Prostatic intraepithelial neoplasia: its morphological and molecular diagnosis and clinical significance


Rodolfo Montironi, Uropathology Section, Institute of Pathological Anatomy and Histopathology, Polytechnic University of the Marche Region (Ancona), School of Medicine, United Hospitals, I-60126 Torrette, Ancona, Italy. e-mail:


What's known on the subject? and What does the study add?

High grade prostatic intraepithelial neoplasia (HGPIN) is the precursor lesion to some forms of adenocarcinoma.

HGPIN should not be confused with intraductal carcinoma. The latter, even when isolated in a prostate biopsy, carries a predictive value of 100% for cancer in a repeat biopsy. Multifocal HGPIN, when isolated in a prostate biopsy, still carries a high predictive value for carcinoma in repeat biopsy. Adenosis and PIA are not considered as precursor lesions.

The aim of the present paper was to review the morphological spectrum of prostatic intraepithelial neoplasia (PIN), its relationship to carcinoma of the prostate (PCa) and its clinical significance. We reviewed the literature on premalignant lesions of the prostate, with an emphasis on high grade prostatic intraepithelial neoplasia (HGPIN). HGPIN is the most likely precursor of PCa, according to almost all available evidence. HGPIN is characterized by cellular proliferations within pre-existing ducts and acini, with nuclear and nucleolar enlargement similar to PCa. The clinical importance of recognizing HGPIN is based on its association with PCa. In recent years, a significant decline from 36% to 22% in the predictive value of cancer after an initial diagnosis of HGPIN. A major factor contributing to the decreased incidence of cancer after a diagnosis of HGPIN on needle biopsy in the contemporary era is related to increased needle biopsy core sampling, which detects many associated cancers on initial biopsy. Some recent studies have suggested that molecular findings associated with HGPIN might be able to predict which men are more likely to have cancer on re-biopsy.


prostatic intraepithelial neoplasia


carcinoma of the prostate


low grade PIN


high grade PIN


proliferative inflammatory atrophy


alpha-methyl acyl-Co A racemase


clear cell cribriform hyperplasia


basal cell hyperplasia


high grade PIN with adjacent small atypical glands


Prostatic intraepithelial neoplasia (PIN), as a precursor to some prostatic carcinomas, was first described in the 1960s by McNeal under the name of ‘intraductal dysplasia’, and was more precisely characterized in 1986 by McNeal and Bostwick [1]. PIN consists of pre-existing prostatic ducts and acini lined by cytologically atypical cells and is subdivided into low grade and high grade PIN (LGPIN and HGPIN). In its original description, PIN was subcategorized into three grades, with grade 1 equating to LGPIN and grades 2–3 combined into HGPIN.

Prostatic intraepithelial neoplasia is found predominantly in the peripheral zone of the prostate (75–80%), rarely in the transition zone (10–15%), and very rarely in the central zone (5%). This distribution mirrors the frequency of the zonal predilection for carcinoma of the prostate (PCa). The frequency of HGPIN in needle biopsy series ranges from 5 to 16%. HGPIN is relatively uncommon in TURP, with studies reporting a rate of 2.3% and 2.8%, respectively [2,3]. The prevalence of HGPIN in radical prostatectomy specimens is remarkably high; it was present in 85–100% of specimens, reflecting the strong association between the lesion and PCa [2].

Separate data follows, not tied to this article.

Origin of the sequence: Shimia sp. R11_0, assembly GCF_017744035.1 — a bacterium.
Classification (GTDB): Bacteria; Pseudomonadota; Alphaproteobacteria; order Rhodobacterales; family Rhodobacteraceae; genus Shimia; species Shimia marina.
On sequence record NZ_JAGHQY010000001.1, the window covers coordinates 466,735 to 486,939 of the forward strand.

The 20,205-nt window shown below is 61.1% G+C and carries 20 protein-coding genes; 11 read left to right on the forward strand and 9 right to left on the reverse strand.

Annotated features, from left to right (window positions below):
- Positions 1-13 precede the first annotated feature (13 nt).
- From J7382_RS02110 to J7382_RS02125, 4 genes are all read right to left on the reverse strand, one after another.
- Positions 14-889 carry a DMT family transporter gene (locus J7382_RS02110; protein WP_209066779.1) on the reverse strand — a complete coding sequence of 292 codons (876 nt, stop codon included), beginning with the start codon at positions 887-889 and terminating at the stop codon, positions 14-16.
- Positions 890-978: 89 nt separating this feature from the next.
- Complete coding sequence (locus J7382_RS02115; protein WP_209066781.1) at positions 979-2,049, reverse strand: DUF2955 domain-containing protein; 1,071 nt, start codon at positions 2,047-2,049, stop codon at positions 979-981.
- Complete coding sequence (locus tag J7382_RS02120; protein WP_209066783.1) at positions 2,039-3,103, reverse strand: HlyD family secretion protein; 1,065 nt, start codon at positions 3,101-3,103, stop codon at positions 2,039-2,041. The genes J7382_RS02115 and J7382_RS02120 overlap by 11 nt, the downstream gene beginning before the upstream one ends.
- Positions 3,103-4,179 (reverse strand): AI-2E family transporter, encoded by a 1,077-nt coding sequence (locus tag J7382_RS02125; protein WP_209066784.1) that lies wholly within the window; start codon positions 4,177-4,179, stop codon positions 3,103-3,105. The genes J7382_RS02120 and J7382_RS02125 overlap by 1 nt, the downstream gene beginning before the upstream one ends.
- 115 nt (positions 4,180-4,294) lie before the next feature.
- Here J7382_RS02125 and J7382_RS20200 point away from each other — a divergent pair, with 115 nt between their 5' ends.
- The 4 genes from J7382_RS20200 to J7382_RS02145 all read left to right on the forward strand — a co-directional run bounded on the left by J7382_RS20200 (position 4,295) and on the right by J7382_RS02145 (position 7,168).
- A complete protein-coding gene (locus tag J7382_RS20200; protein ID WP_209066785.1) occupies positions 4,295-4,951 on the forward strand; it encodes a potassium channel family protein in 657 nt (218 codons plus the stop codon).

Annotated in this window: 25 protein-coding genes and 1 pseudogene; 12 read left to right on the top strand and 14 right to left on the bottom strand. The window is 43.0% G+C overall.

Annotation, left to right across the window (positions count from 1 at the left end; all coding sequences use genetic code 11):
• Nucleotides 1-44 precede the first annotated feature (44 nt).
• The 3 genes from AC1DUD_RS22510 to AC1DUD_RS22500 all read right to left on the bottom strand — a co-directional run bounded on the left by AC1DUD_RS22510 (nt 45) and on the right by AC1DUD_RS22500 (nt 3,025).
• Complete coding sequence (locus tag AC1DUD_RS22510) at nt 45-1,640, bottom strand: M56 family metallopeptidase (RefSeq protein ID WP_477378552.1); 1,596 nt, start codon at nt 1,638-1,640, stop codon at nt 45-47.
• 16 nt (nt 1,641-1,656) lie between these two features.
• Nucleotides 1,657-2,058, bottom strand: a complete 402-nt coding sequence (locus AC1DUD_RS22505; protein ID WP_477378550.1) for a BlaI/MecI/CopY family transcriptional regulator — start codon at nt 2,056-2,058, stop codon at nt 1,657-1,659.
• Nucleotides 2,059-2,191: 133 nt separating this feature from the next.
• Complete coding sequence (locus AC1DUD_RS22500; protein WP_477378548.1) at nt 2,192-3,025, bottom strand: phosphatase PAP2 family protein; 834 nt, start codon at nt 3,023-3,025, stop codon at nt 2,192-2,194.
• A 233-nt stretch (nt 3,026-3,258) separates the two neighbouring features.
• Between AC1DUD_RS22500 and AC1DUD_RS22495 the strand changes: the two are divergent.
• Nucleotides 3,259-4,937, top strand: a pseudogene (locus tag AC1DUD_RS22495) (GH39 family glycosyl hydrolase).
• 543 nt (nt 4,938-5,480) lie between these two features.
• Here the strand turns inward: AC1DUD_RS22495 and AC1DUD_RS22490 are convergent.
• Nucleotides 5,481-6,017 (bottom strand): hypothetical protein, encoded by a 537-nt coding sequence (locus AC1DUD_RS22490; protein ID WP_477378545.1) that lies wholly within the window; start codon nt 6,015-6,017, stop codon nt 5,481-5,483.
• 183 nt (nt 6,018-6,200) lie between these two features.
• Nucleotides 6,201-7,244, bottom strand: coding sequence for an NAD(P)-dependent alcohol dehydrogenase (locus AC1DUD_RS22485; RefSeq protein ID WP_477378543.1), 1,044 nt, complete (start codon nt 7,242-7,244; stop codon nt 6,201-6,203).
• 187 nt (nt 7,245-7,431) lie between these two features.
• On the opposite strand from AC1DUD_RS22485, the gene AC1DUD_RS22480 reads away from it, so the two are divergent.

There are two other possible findings in the prostate that may be premalignant, adenosis (atypical adenomatous hyperplasia) and proliferative inflammatory atrophy (PIA). The data for these are much less convincing than those for HGPIN. If adenosis and PIA are removed from the list of precursor lesions of PCa, there remains only one well established precursor to PCa, that is HGPIN [3–5].


Prostatic intraepithelial neoplasia can be identified at low magnification by three important characteristics: (i) a darker lining of the ductal structures; (ii) a lining thicker than the surrounding normal ducts and acini, and (iii) a complex intraluminal pattern of growth. At high magnification, there are three cytological characteristics: (i) varying degrees of nuclear enlargement with nuclear stratification; (ii) hyperchromasia; and (iii) nucleolar prominence [3–5].

The classification of PIN into low grade and high grade is chiefly based on the cytological characteristics of the secretory cells. The nuclei of the cells that make up LGPIN are enlarged, vary in size, have a normal or slightly increased chromatin content, and possess small or inconspicuous nucleoli. HGPIN is characterized by cells with large nuclei of relatively uniform size, an increased chromatin content, which may be irregularly distributed, and prominent nucleoli that are similar to those of carcinoma cells (Fig. 1). Mitotic figures are rare in HGPIN and are not included in the grading criteria for PIN.

Figure 1.

Normal prostate (A), low grade PIN (B), high grade PIN (C) and high grade PIN with early invasion (D). For Fig. 1D immunostaining for 34betaE12, a marker that stains the cytoplasm of the basal cell, was used. This stains in brown the cytoplasm of the basal cells. The basal cell layer is interrupted in the location of the transition from high grade PIN (HGPIN) to invasive carcinoma of the prostate (PCa; arrow). Bars: A, B and D = 50 µm; C = 100 µm.

The basal cell layer, as best shown using immunohistochemical investigations with antibodies directed against the nuclear p63 and against the cytoplasmic high molecular weight cytokeratin 34betaE12, is intact or rarely interrupted in LGPIN, but may have frequent disruptions in HGPIN. Similarly to PCa, the cytoplasm in most of the HGPIN cases is positively stained with an antibody directed against alpha-methyl acyl-Co A racemase (AMACR) [2,4,6].